Web Exclusives: Alumni Spotlight

David Kay ’95

David Kay ’95, center, at a fundraising event with two students he works with through METROsquash. (Debra Tessier/Courtesy Metrosquash)

April 2, 2008:

Tutoring on and off the court

In the shadow of a Tyrannosaurus rex named Sue, world-ranked squash players squared off last fall on a glass court inside Chicago’s Field Museum as public school students looked on. The goal of the event, organized by Princeton alumni, was to raise money to expand METROsquash, a nonprofit organization run by David Kay ’95 that helps low-income students boost their academic achievement by getting them hooked on squash.

Modeled after a Boston-based program, METROsquash was born in 2005 with help from Chicago’s founding board chairwoman Jacqueline Moss ’93 and advisory board member Henry Bienen, former dean of the Woodrow Wilson School. Moss, who played squash at Princeton, saw METROsquash as a vehicle to broaden the horizons of youth in a city where about six out of every 100 high school freshmen will earn a bachelor’s degree by their mid-20s, according to a study by the Consortium on Chicago School Research.

METROsquash staff and volunteers tutor students three hours per week in math and reading and teach them how to play squash. On Saturdays, students compete in squash tournaments and participate in cultural activities and community projects. “Exposure is probably one of the best things we do as a program,” says Kay, a former All-American captain of the Princeton men’s squash team.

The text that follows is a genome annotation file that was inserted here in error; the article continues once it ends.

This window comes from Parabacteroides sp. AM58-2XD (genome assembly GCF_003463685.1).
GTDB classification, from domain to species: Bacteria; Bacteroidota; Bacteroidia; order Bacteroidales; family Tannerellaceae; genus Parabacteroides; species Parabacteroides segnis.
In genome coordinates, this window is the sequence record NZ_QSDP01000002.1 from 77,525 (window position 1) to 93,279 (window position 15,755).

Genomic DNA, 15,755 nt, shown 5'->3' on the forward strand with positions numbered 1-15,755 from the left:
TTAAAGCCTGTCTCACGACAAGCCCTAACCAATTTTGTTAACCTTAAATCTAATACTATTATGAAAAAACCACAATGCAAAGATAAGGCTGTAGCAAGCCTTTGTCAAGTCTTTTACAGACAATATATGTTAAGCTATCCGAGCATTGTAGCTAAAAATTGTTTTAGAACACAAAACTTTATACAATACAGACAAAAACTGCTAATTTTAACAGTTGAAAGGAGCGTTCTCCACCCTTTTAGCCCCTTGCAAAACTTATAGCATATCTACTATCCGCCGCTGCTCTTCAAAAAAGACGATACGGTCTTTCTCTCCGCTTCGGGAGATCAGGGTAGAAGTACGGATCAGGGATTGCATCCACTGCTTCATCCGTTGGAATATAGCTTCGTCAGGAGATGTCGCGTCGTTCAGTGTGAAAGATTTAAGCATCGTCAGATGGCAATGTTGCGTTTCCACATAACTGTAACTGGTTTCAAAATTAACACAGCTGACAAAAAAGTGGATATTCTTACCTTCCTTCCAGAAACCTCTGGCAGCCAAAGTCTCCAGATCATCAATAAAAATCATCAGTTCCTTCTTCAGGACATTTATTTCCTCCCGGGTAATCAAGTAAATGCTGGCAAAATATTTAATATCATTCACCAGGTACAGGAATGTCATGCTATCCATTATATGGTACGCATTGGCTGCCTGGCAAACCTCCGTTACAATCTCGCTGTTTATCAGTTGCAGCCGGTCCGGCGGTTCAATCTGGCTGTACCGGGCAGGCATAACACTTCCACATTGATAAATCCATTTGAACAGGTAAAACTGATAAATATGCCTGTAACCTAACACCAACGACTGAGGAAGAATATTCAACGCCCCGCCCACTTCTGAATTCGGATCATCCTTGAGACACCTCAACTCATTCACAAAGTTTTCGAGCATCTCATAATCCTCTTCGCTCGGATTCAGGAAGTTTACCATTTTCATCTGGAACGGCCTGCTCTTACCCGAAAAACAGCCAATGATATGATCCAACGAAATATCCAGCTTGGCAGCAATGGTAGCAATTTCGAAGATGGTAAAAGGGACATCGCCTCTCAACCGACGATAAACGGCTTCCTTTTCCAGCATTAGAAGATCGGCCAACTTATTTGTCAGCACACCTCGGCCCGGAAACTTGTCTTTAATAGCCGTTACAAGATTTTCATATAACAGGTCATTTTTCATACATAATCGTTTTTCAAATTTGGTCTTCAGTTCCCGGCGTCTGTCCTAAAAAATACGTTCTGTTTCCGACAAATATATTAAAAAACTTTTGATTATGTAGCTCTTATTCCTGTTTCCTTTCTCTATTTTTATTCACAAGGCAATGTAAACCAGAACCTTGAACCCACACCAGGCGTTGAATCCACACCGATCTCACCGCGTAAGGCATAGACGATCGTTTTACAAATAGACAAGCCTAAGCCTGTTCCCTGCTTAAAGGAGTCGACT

Last year, 90 percent of the two dozen sixth- and seventh-graders enrolled in the free program improved their grade-point averages, with many jumping from C and D averages to A and B averages, says Kay. METROsquash won’t let those with poor grades and bad attitudes compete or go on field trips.

The fundraiser held in the Field Museum came together with the help of museum president John McCarter ’60 and John Nimick ’81, a former squash pro whose event-promotion firm specializes in tournaments featuring portable, glass-walled courts. The event raised $150,000 for METROsquash, which will allow the organization to work with its current 40 students through high school and eventually expand to serve 200 kids. P

By Johnathon E. Briggs

Johnathon E. Briggs is a freelance writer based in Chicago.